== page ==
12. It may sound like I am down on India. I am not. India is undergoing its most representative and positive rejuvenation. The average Indian has never been better off, nor have they ever had their elites more truly aligned to the causes they care about. Indians are bustling, thriving, and energetic. They are thrilled to rediscover and celebrate their heroes and culture. They are proud of what they can buy. They are increasingly confident they can build (UPI, the success of Varanasi). The problems facing the political project of India are very different than the ones facing the average Indian.
  13. India has embraced modern climate husbandry. Electrification proceeds. Single use plastic is banned. The Ganga has been cleaned. India is making a serious bet, out of necessity and opportunity, on climate. It’s not perfect, but it’s on its way.
  14. The lack of sophisticated opposition to Modi is glaring. There is truly no one his equal that speaks to the vision of a pluralistic, cosmopolitan, yet fundamentally Indian society. It is hard to describe how much of a punchline Rahul Gandhi and the INC has become. It’s like watching the US Whig Party fade to irrelevance. We are witnessing the slow death of a party too intent on navel gazing rather than questioning governance.
  15. Governance is not the only factor for election. Mass connect and authenticity is crucial. Too often, Indian politicians sacrifice one for the other. Perhaps Naveen Patnaik is the only Indian leader who can make a plausible claim to both.
  16. Austerity is crucial to authenticity and mass connect. Modi has no children. The Gandhis lost a whole generation in service of the nation (Indira, Sanjay, and Rajiv). Adityanath only wears saffron robes. Austerity uniquely captures the Indian imagination the same way classical tradition captures the Chinese imagination and self-made success captures the American imagination. Note that the imagination does not need fact-based narratives to be spell-bound. Myth is more effective than truth.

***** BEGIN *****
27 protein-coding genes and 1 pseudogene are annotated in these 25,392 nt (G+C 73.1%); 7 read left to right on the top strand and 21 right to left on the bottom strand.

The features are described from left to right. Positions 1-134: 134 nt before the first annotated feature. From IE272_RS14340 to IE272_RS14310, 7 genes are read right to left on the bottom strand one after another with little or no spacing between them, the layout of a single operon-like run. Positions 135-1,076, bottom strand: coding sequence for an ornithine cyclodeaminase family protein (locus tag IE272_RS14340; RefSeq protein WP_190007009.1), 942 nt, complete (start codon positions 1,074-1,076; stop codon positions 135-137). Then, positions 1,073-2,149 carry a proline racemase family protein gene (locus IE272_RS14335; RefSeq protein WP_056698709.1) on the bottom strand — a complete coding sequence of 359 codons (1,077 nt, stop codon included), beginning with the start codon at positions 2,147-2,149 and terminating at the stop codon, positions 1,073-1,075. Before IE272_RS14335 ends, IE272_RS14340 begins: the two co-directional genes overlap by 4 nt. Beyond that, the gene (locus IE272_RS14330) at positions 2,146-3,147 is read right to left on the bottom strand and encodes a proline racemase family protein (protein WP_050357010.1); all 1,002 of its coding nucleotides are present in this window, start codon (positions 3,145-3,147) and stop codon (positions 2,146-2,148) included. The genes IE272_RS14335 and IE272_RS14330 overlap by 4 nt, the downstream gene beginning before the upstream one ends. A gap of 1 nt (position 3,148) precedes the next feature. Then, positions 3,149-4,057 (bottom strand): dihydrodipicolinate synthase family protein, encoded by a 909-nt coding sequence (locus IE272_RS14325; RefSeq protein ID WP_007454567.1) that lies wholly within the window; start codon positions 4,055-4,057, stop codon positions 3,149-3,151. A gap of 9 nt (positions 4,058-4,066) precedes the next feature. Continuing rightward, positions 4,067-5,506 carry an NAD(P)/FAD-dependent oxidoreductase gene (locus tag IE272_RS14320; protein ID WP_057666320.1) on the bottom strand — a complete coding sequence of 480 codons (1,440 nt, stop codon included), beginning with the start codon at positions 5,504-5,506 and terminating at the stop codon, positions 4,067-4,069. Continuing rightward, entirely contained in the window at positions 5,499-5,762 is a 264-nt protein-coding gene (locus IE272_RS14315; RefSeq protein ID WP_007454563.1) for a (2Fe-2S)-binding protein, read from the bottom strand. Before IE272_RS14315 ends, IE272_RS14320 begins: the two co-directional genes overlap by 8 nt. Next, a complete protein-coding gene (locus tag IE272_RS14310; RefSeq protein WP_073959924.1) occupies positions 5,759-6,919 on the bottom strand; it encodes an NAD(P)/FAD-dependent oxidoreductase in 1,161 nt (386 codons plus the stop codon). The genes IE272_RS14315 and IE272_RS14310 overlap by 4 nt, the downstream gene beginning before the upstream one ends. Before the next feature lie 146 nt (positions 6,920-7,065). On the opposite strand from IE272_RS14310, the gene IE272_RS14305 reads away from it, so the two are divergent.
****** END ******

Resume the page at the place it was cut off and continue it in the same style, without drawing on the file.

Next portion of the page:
17. Winning in Indian politics requires the world’s most complicated mixture of economic interests, religious groups, social sections, and organizational heft. More simply, it requires a shit ton of money, painstaking coalition building, and door knocking. The BJP is literally the only game. Not a single party has the affluence or the ideological heft to pose a threat. The communist left is dead. The Congress’s egalitarian ideology is rendered moot by the clown show of their leadership. Various regional parties have nowhere near the resources to contend on a national scale; they just don’t have the money. It’s incredibly disappointing to watch this state of affairs. It’s also awe-inspiring to watch the BJP repeatedly co-opt and dominate its rivals. Even old hands like Sharad Pawar and Lalu Prasad Yadav must be shocked. The only comparable force they have witnessed is Indira Gandhi, and even she faced multiple rebellions and blowbacks.
  18. Some of my favorite memories were seeing the Kashi Vishwanath and the Saptarishi Aarati, trying Irani chai near Charminar, seeing a Tamil colony in Varanasi, playing the Splendor card game with family, and checking out Chowmahalla Palace with a friend.
  19. The jet lag hit me hard. It’s been a long time since I had to deal with it. I’d not advise trying to work from India while recovering from the jet lag. I felt like I never fully got over it.
  20. India is bustling, thriving, and energetic in a truly fun way. I love visiting and having it be a part of my life.
Disclaimer: I wrote this on a flight from Varanasi to Hyderabad. It’s reactive. Some things in here will not stand the test of time. Consider it a point in time reflection, not a considered point of view.